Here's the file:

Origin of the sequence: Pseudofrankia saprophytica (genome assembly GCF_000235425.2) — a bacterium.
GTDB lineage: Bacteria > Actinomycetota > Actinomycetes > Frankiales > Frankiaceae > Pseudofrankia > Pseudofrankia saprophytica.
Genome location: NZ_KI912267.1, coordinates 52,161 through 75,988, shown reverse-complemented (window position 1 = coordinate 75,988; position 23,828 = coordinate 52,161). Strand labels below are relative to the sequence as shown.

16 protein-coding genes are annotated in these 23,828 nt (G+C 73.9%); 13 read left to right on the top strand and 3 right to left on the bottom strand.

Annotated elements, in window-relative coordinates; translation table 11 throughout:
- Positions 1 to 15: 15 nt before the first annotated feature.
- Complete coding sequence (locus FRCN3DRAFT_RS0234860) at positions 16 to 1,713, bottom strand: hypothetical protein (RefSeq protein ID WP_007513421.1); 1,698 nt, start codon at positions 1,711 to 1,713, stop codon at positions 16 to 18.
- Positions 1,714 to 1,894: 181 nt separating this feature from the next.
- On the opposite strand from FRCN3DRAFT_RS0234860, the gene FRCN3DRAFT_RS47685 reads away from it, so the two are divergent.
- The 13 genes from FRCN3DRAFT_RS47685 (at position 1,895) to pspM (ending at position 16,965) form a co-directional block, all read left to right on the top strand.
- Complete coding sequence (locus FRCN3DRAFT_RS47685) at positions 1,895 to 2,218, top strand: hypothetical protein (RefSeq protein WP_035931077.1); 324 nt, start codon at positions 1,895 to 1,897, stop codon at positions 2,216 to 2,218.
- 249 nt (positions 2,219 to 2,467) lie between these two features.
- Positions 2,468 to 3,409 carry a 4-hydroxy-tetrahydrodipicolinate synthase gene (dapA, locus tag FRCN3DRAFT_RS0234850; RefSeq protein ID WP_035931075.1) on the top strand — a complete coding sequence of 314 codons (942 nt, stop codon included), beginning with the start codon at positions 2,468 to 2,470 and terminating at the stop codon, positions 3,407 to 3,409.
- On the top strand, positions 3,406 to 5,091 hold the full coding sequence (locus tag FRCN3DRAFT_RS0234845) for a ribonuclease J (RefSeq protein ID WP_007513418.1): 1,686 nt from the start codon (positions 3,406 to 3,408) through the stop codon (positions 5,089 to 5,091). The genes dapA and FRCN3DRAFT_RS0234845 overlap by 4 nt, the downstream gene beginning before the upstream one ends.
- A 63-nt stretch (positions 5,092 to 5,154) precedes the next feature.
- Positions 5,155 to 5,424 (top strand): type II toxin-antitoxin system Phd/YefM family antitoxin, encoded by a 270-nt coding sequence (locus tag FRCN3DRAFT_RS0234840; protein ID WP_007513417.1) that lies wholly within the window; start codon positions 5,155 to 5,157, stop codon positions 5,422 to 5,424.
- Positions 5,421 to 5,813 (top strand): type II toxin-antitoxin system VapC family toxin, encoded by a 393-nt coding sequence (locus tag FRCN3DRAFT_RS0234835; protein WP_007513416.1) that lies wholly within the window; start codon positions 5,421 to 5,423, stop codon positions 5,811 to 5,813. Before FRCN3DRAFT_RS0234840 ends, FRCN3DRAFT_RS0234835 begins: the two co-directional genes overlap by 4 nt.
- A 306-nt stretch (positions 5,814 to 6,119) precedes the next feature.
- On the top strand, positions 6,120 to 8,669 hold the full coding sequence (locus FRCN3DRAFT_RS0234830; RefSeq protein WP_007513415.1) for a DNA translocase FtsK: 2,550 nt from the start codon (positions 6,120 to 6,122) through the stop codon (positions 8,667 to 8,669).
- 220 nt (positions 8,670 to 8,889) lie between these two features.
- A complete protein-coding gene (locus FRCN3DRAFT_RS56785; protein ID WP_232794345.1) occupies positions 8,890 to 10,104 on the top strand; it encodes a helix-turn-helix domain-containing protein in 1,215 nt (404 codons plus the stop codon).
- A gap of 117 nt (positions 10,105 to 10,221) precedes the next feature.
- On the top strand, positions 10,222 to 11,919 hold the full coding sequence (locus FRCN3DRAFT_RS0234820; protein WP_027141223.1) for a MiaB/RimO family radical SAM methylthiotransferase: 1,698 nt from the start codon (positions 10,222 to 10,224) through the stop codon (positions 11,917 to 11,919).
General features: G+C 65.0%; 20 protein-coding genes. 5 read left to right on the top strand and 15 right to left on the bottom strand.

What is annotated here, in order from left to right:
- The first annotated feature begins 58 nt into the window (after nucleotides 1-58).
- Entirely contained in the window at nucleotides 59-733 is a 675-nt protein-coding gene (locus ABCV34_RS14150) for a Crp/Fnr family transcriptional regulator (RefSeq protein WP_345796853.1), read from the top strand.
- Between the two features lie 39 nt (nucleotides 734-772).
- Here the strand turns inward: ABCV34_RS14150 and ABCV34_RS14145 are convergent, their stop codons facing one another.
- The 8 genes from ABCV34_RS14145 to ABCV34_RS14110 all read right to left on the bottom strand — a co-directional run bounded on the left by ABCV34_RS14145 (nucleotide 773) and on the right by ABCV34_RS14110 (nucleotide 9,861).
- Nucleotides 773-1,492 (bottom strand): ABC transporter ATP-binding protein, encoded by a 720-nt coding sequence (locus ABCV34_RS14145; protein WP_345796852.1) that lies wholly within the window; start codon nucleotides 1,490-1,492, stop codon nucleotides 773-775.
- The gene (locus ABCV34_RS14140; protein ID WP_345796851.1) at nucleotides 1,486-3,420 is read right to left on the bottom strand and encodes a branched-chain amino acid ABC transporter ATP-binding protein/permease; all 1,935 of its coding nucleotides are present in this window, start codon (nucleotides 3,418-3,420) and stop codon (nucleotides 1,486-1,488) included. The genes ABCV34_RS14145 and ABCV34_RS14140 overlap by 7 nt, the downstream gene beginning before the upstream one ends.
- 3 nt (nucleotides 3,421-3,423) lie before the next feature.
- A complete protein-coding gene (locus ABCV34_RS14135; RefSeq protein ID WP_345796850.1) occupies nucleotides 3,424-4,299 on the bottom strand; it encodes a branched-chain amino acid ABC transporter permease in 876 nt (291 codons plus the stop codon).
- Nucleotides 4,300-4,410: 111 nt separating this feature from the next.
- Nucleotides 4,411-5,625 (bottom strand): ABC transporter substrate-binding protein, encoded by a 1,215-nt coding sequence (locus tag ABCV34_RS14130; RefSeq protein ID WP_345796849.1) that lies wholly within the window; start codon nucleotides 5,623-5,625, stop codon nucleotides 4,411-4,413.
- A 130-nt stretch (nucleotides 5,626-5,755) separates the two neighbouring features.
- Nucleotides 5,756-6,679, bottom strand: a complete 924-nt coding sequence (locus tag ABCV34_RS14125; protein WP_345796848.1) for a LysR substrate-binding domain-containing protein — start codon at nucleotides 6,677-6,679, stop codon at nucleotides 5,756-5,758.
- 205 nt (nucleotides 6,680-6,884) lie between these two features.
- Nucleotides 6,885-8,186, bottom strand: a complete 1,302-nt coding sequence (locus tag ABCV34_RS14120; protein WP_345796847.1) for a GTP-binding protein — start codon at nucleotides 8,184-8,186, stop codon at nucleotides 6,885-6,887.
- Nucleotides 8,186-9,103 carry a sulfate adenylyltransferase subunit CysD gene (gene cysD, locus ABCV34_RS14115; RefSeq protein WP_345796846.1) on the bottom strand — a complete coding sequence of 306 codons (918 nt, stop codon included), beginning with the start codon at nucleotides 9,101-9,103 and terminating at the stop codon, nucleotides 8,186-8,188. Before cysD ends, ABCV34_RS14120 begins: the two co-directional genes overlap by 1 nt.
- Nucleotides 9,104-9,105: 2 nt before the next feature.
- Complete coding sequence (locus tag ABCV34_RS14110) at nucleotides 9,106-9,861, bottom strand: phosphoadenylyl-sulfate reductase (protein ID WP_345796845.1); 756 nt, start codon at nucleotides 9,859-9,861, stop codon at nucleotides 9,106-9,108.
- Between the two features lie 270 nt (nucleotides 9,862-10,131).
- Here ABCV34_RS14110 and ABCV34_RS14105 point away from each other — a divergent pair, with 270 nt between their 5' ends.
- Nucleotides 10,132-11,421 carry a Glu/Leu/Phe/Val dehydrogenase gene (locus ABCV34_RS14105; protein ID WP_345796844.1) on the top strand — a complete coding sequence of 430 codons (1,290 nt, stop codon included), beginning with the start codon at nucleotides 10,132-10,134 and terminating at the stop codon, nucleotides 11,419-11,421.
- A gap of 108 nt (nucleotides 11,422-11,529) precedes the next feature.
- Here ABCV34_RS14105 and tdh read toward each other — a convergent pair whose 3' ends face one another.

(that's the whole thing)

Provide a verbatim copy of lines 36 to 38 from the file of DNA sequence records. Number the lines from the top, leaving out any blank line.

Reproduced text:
- Nucleotides 4,411-5,625 (bottom strand): ABC transporter substrate-binding protein, encoded by a 1,215-nt coding sequence (locus tag ABCV34_RS14130; RefSeq protein ID WP_345796849.1) that lies wholly within the window; start codon nucleotides 5,623-5,625, stop codon nucleotides 4,411-4,413.
- A 130-nt stretch (nucleotides 5,626-5,755) separates the two neighbouring features.
- Nucleotides 5,756-6,679, bottom strand: a complete 924-nt coding sequence (locus tag ABCV34_RS14125; protein WP_345796848.1) for a LysR substrate-binding domain-containing protein — start codon at nucleotides 6,677-6,679, stop codon at nucleotides 5,756-5,758.